WEST: But they usually can't execute, because you've got Wall Street sitting there. You've got corporate America sitting there. And I'm telling you, if we don't hit Wall Street, big banks and big corporations head on, we're not going to go anywhere.

GINGRICH: First of all, Wall Street has been as close to the president as --

WEST: I know. I'm the first to say that. I'm the first to say tat. Wall Street and the president --


CUTTER: They're not very happy with all the Wall Street reforms that he has passed. So --

WEST: There are a lot of things I'm critical of, but I like the speech if he can follow through, and that's he's discounting us (ph).

GINGRICH: Let me ask you about a very different kind of redistribution.

My hunch is, and I don't want to date it yet, before you're back in the show again. My hunch is you could take what we pour into certain social sector bureaucracies, and if you found a way to get it directly to the poor and skip all the people in between, you would radically increase their income.

WEST: I'm with you. I'm with you.

Nixon called for a guaranteed income. I resonate with that notion for the very weak and the very vulnerable.

DOUTHAT: But here's where we can draw right/left cleavage because I -- I'm with the speaker on the point that the best -- the thing the government does most effectively is just write checks. The layers of bureaucracy you put in place tend to do more harm than good.

But the problem with just writing checks is you end up creating a culture of dependency. So, what you need is a welfare state where those checks are tied somehow to work and family, in ways that actually foster upward mobility.

CUTTER: There's lots of great programs currently sitting in Congress that the president has proposed that do just that. So, hopefully in the New Year, we can take a look at those and create some bipartisanship around them.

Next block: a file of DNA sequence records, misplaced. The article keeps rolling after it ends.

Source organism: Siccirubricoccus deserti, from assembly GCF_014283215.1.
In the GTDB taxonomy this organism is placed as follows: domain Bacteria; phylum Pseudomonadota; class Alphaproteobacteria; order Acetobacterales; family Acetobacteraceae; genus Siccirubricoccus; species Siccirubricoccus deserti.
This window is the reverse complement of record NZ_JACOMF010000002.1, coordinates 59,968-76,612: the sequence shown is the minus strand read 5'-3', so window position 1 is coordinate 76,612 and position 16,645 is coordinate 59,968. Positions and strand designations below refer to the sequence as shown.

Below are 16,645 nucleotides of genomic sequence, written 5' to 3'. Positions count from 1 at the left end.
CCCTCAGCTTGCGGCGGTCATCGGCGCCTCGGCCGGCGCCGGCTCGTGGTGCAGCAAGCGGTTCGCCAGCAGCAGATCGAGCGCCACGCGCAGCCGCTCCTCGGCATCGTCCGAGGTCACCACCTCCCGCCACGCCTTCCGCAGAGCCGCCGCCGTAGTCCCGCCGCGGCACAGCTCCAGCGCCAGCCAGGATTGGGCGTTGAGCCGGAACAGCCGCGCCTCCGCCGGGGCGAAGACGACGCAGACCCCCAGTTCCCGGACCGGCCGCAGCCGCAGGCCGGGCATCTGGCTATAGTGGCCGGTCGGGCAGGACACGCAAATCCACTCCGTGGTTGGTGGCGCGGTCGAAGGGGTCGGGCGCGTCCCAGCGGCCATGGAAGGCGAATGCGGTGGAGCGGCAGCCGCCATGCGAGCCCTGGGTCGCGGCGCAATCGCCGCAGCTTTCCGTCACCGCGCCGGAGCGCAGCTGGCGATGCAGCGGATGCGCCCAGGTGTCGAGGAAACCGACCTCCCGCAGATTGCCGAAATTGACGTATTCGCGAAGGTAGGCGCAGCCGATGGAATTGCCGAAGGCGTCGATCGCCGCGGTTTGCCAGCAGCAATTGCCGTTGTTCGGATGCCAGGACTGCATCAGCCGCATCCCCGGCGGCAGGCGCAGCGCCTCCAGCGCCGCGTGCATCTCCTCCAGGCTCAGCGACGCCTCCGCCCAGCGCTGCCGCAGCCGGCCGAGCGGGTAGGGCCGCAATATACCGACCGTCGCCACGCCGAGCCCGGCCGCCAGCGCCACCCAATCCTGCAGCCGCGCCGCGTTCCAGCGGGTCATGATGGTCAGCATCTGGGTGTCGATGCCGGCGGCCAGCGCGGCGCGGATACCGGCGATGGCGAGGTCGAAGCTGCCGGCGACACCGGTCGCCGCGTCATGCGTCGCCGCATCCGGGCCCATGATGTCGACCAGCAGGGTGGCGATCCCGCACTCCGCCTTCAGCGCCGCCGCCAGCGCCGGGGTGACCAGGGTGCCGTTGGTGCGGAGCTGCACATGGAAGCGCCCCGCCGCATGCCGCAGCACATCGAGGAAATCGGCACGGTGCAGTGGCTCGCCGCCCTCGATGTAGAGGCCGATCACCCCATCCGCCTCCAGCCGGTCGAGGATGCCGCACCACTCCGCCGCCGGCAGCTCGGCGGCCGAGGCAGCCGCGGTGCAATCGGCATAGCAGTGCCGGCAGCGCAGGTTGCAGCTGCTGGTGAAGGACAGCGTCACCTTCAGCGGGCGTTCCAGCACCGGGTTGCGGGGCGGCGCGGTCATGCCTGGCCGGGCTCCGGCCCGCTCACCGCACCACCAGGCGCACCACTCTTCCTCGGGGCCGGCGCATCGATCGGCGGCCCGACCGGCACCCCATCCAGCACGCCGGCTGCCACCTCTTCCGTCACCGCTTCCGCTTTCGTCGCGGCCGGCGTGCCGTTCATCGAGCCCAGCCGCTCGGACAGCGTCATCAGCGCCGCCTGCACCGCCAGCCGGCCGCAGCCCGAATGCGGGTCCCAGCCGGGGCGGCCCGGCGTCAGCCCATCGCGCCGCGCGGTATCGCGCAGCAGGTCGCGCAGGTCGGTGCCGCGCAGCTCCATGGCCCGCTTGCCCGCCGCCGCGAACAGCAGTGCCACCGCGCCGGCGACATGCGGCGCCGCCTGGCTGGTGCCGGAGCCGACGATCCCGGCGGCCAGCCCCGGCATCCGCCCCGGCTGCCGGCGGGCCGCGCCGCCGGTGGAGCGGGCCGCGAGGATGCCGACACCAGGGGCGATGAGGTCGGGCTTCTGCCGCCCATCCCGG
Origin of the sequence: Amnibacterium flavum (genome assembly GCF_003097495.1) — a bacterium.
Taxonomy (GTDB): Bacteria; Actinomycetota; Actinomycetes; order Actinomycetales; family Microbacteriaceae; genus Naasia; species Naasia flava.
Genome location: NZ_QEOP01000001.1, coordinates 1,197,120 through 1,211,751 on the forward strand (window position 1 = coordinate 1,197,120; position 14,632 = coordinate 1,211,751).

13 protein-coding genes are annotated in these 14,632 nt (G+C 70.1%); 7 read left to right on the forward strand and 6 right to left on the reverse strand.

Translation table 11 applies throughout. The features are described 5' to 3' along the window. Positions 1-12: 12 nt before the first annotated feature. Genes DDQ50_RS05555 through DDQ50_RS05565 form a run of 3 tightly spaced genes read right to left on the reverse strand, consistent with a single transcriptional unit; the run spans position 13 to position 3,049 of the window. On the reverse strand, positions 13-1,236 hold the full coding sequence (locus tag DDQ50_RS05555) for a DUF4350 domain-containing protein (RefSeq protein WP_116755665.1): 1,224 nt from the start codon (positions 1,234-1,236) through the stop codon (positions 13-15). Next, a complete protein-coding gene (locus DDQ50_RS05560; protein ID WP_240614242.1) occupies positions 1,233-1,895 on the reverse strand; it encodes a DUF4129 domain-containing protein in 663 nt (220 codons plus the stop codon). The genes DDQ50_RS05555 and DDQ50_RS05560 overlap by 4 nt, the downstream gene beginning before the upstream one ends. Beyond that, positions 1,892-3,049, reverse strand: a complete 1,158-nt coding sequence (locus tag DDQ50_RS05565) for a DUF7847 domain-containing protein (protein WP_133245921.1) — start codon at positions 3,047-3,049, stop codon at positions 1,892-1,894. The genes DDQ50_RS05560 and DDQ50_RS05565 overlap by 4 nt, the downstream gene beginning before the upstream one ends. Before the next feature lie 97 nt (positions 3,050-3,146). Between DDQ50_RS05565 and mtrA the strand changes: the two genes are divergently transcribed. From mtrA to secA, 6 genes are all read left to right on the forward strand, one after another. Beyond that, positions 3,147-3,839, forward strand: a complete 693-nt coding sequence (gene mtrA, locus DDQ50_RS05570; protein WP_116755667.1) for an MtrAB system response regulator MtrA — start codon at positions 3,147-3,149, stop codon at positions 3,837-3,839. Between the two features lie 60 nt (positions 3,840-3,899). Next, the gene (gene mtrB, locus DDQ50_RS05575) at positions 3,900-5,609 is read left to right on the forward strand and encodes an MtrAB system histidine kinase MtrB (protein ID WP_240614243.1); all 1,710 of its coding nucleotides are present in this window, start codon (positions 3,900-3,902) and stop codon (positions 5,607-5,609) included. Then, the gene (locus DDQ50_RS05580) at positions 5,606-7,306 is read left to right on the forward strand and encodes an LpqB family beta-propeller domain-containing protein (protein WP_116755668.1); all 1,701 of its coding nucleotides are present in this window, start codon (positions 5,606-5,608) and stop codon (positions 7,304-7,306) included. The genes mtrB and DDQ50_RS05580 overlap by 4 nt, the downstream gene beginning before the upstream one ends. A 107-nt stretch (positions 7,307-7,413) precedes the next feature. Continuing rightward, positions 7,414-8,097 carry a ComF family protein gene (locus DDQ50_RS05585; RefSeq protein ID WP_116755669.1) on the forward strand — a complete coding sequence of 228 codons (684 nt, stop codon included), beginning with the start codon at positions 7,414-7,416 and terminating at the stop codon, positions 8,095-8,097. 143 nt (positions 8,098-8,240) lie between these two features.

But stay here. This is an important -- conversation for us to have. And we're going to come back to this. We want you at home to weigh in on today's "Fireback" question, exactly on this point. Should job training be required to receive unemployment benefits? Tweet yes or no using the #crossfire. We'll have the results aft break.

And -- next, we'll let our guests weigh in on a subject everyone, including "Saturday Night Live" is discussing.



UNIDENTIFIED MALE: That's right. I guess the truth is out. You heard of secret Santa. Well, here's a secret for you -- I'm black as hell!



CUTTER: We're back with Cornel West and Ross Douthat.

Now -- I'm sorry, Ross.

It's time for the final question. It involves the discussion that sparked this skit on "Saturday Night Live".


UNIDENTIFIED FEMALE: It doesn't bother you when people like Megyn Kelly insist that you're white?

UNIDENTIFIED MALE: Well, I'm surprised people that ever thought I wasn't black. Have you ever known a white man to wear an all-red suit?



CUTTER: OK. So, this is the question we've all been waiting for, and we're dying for the answer. What color was Santa? Or is Santa?

DOUTHAT: We all know Santa Claus was Turkish. Everybody knows it. St. Nicholas, third century, fourth century. Maybe Professor West can correct me.

No, look, this debate comes down to whether you think Santa Claus is a real person or not.

GINGRICH: Not on this show. Santa Claus --


WEST: No, but he's got a point about Turkey.

DOUTHAT: Santa Claus --

WEST: Emphasis being right at the center --


DOUTHAT: Santa Claus is a culture figure, can be any color you want.

But a historical Santa was Turkish.

CUTTER: St. Nicholas.

WEST: That's true. But no matter what color he is, he just loves the children. No matter what color they are. That's what's so magnificent about it.

James Brown had a song called "Santa Comes Straight Through The Ghetto." Why? Because sometimes, they were overlooked. The barrio, you go to poor whites, working class, brown, yellow, make sure you touch every child.

GINGRICH: Richard who works with us in makeup and makes us look better than we normally would had a great line. He said Santa Claus is what every child needs him to be, and the children get to define Santa Claus, not some TV commentator. I thought it was beautifully done.

WEST: That's well said. I just wish our public policy could reflect that in terms of the humanity of our poor children.

GINGRICH: Well, you do think sometimes at Christmas, there ought to be a greater capacity to slow down. And, you know, "The New York Times" series on the homeless children in New York City is really heartwrenching. It makes you just think how can a country this successful, this powerful, this wealthy, not find a way to bring itself together?

DOUTHAT: But it's -- I mean, Christmas brings out everyone's anxieties, though. That's the weird thing.

GINGRICH: Well, I want to thank Cornel West and Ross Douthat.

Go to Facebook or Twitter to weigh in on our "Fireback" question. Should job training be required to receive unemployment benefits? Right now, 68 percent of say yes, 32 percent say no.

CUTTER: The debate continues online at, as well as on Facebook and Twitter.

From the left, I'm Stephanie Cutter.

GINGRICH: From the right, I'm Newt Gingrich.

"ERIN BURNETT OUTFRONT" starts right now.